From The Highland County Press It’s time that the state of Ohio does away with its archaic public records laws and its so-called Sunshine Laws.
In fact, it is past time.
Let’s face it: You – as voters and taxpayers – do not need to know what your elected office holders are up to. It’s none of your business. Really. Just trust them. They know best.
And with solid Republican majorities across the board – as in the Ohio House, the Ohio Senate, the Ohio governor’s office, the state attorney general’s office, the state auditor’s office, the state treasurer’s office, the secretary of state’s office, and the all-knowing Ohio Supreme Court – why waste this golden opportunity?
The House and Senate ought to co-author a bill to put an end to all of the state’s public records laws. Pronto and forthwith. Get the party on board. Grand and Old as it may – or may not – be.
In fact, the GOP can accomplish this grand scheme without a single Democrat vote. Their gerrymandered majority is that tight.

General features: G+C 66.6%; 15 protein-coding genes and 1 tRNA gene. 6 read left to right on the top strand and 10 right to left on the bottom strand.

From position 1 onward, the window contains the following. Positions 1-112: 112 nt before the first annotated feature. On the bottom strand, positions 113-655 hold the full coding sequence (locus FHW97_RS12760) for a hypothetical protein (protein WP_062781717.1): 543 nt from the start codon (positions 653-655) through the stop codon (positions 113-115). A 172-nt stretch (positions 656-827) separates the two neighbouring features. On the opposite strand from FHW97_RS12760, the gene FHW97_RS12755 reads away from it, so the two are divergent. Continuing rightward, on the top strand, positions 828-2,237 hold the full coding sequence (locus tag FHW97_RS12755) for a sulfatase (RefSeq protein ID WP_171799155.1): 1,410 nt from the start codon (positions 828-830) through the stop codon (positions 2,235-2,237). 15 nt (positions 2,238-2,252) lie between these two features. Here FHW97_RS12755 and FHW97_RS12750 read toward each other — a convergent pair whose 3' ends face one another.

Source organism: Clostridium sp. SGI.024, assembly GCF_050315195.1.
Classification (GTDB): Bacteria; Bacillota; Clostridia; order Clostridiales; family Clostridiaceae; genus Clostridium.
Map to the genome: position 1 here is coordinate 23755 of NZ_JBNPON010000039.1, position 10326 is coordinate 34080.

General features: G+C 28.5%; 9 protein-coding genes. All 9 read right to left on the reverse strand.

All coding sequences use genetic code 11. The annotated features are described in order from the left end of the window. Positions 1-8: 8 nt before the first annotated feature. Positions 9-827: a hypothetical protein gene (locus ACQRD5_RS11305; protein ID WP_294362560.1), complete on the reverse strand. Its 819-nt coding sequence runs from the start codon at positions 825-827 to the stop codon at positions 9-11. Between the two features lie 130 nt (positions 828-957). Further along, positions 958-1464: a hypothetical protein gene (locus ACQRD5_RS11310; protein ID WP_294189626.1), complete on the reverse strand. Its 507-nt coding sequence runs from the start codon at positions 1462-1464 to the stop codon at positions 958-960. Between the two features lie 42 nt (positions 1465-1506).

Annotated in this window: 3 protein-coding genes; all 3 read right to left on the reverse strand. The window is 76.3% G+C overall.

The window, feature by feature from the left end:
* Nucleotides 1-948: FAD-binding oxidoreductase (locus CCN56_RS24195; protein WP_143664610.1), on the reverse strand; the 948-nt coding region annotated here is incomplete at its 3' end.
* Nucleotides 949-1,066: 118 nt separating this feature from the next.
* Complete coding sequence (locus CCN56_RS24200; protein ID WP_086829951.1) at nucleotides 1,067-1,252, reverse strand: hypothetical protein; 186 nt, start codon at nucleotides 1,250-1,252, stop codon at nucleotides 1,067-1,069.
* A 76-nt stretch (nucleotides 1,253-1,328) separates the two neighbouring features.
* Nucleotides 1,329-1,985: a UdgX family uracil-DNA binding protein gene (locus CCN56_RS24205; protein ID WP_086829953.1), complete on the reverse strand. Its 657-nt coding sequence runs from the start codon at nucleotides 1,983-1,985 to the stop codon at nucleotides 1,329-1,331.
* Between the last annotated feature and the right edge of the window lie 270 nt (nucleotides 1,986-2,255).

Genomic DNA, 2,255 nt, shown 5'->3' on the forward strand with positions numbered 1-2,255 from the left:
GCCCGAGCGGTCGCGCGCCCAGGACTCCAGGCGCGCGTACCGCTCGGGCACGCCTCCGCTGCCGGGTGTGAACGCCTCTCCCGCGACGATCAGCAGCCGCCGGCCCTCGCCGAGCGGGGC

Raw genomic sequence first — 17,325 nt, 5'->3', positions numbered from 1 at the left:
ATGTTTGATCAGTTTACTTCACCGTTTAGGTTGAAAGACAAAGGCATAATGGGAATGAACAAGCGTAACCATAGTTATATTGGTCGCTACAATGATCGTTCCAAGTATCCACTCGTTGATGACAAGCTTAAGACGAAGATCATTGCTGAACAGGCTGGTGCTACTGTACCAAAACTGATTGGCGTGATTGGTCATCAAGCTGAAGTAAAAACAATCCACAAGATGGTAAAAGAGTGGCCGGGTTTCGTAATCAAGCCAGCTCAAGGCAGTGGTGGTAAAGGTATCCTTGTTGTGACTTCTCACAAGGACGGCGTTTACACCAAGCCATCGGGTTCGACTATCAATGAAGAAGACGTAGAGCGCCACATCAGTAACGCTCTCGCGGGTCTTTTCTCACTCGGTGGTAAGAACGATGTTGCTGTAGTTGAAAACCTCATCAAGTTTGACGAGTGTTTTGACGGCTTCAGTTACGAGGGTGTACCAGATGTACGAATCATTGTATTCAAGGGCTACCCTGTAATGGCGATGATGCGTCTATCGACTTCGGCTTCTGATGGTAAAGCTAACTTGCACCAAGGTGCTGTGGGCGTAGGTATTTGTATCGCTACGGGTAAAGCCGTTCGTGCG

For more than 20 years, I have written those obligatory newspaper editorials and columns in support of the public’s right to their own information. I’ve written the Sunshine Week columns every March, even though in Ohio the sun doesn’t shine until May or June. (Some places, of course, it never shines.) I have championed the public’s right to their public records for a long, long time. But I was wrong. Public records are none of your business. Period.
Yes, yes, yes. You paid for them. And you paid people to make them available under Ohio law. But, really. Who are we, as members of the taxpaying public, to seek your records? The nerve.
The availability of public records is, of course, a relatively simple concept. Records are kept and maintained by public officials in order that members of the public may have access to said records. The concept is simple; until someone complicates it for no good reason.
Most of the time – if we have honest and competent public officials – our public records are not too difficult to access. (Not that we should ever want to access them. See “the nerve” above.)
It used to work this way: Need to know how much the mayor or the police chief make? Call the city auditor and ask. Curious about the county commissioners’ salary? Ask the county auditor. Want to know how much a public school superintendent or principal earns? Call the district treasurer. Want a listing of public office holders? Call the elections board.
These are simple requests and there’s absolutely no reason to withhold or delay the information.